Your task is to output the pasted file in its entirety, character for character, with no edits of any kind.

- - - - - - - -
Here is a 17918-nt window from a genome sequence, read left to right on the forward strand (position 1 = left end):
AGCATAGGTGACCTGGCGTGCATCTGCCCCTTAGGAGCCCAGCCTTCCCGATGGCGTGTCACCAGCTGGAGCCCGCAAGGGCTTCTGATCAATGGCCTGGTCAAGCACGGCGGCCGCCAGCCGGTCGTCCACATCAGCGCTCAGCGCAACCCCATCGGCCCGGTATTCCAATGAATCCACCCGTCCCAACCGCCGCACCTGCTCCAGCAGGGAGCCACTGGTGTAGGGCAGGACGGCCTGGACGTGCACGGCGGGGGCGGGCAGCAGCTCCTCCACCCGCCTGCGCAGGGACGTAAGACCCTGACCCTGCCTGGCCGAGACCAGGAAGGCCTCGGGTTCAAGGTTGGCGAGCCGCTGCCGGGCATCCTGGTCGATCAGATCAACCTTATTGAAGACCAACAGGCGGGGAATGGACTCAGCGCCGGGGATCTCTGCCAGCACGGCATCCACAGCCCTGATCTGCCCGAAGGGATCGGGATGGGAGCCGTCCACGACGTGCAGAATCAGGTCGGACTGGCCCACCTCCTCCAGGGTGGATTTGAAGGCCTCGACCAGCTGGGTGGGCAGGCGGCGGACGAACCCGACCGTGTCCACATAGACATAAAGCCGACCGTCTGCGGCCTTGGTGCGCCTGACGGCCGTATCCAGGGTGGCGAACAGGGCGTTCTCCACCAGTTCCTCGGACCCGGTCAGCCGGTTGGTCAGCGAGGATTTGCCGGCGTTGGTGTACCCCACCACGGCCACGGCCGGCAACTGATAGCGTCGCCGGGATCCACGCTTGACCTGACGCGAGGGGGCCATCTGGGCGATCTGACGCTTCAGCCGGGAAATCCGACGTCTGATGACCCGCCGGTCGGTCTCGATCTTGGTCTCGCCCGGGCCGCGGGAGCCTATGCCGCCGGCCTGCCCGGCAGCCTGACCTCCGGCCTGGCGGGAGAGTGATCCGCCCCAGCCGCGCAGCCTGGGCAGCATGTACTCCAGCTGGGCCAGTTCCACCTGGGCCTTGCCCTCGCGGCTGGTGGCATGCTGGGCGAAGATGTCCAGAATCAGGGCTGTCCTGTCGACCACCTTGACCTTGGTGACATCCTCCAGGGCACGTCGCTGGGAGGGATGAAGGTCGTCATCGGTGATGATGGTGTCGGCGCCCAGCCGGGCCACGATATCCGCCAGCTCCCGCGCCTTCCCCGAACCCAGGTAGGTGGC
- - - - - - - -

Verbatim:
Here is a 17918-nt window from a genome sequence, read left to right on the forward strand (position 1 = left end):
AGCATAGGTGACCTGGCGTGCATCTGCCCCTTAGGAGCCCAGCCTTCCCGATGGCGTGTCACCAGCTGGAGCCCGCAAGGGCTTCTGATCAATGGCCTGGTCAAGCACGGCGGCCGCCAGCCGGTCGTCCACATCAGCGCTCAGCGCAACCCCATCGGCCCGGTATTCCAATGAATCCACCCGTCCCAACCGCCGCACCTGCTCCAGCAGGGAGCCACTGGTGTAGGGCAGGACGGCCTGGACGTGCACGGCGGGGGCGGGCAGCAGCTCCTCCACCCGCCTGCGCAGGGACGTAAGACCCTGACCCTGCCTGGCCGAGACCAGGAAGGCCTCGGGTTCAAGGTTGGCGAGCCGCTGCCGGGCATCCTGGTCGATCAGATCAACCTTATTGAAGACCAACAGGCGGGGAATGGACTCAGCGCCGGGGATCTCTGCCAGCACGGCATCCACAGCCCTGATCTGCCCGAAGGGATCGGGATGGGAGCCGTCCACGACGTGCAGAATCAGGTCGGACTGGCCCACCTCCTCCAGGGTGGATTTGAAGGCCTCGACCAGCTGGGTGGGCAGGCGGCGGACGAACCCGACCGTGTCCACATAGACATAAAGCCGACCGTCTGCGGCCTTGGTGCGCCTGACGGCCGTATCCAGGGTGGCGAACAGGGCGTTCTCCACCAGTTCCTCGGACCCGGTCAGCCGGTTGGTCAGCGAGGATTTGCCGGCGTTGGTGTACCCCACCACGGCCACGGCCGGCAACTGATAGCGTCGCCGGGATCCACGCTTGACCTGACGCGAGGGGGCCATCTGGGCGATCTGACGCTTCAGCCGGGAAATCCGACGTCTGATGACCCGCCGGTCGGTCTCGATCTTGGTCTCGCCCGGGCCGCGGGAGCCTATGCCGCCGGCCTGCCCGGCAGCCTGACCTCCGGCCTGGCGGGAGAGTGATCCGCCCCAGCCGCGCAGCCTGGGCAGCATGTACTCCAGCTGGGCCAGTTCCACCTGGGCCTTGCCCTCGCGGCTGGTGGCATGCTGGGCGAAGATGTCCAGAATCAGGGCTGTCCTGTCGACCACCTTGACCTTGGTGACATCCTCCAGGGCACGTCGCTGGGAGGGATGAAGGTCGTCATCGGTGATGATGGTGTCGGCGCCCAGCCGGGCCACGATATCCGCCAGCTCCCGCGCCTTCCCCGAACCCAGGTAGGTGGC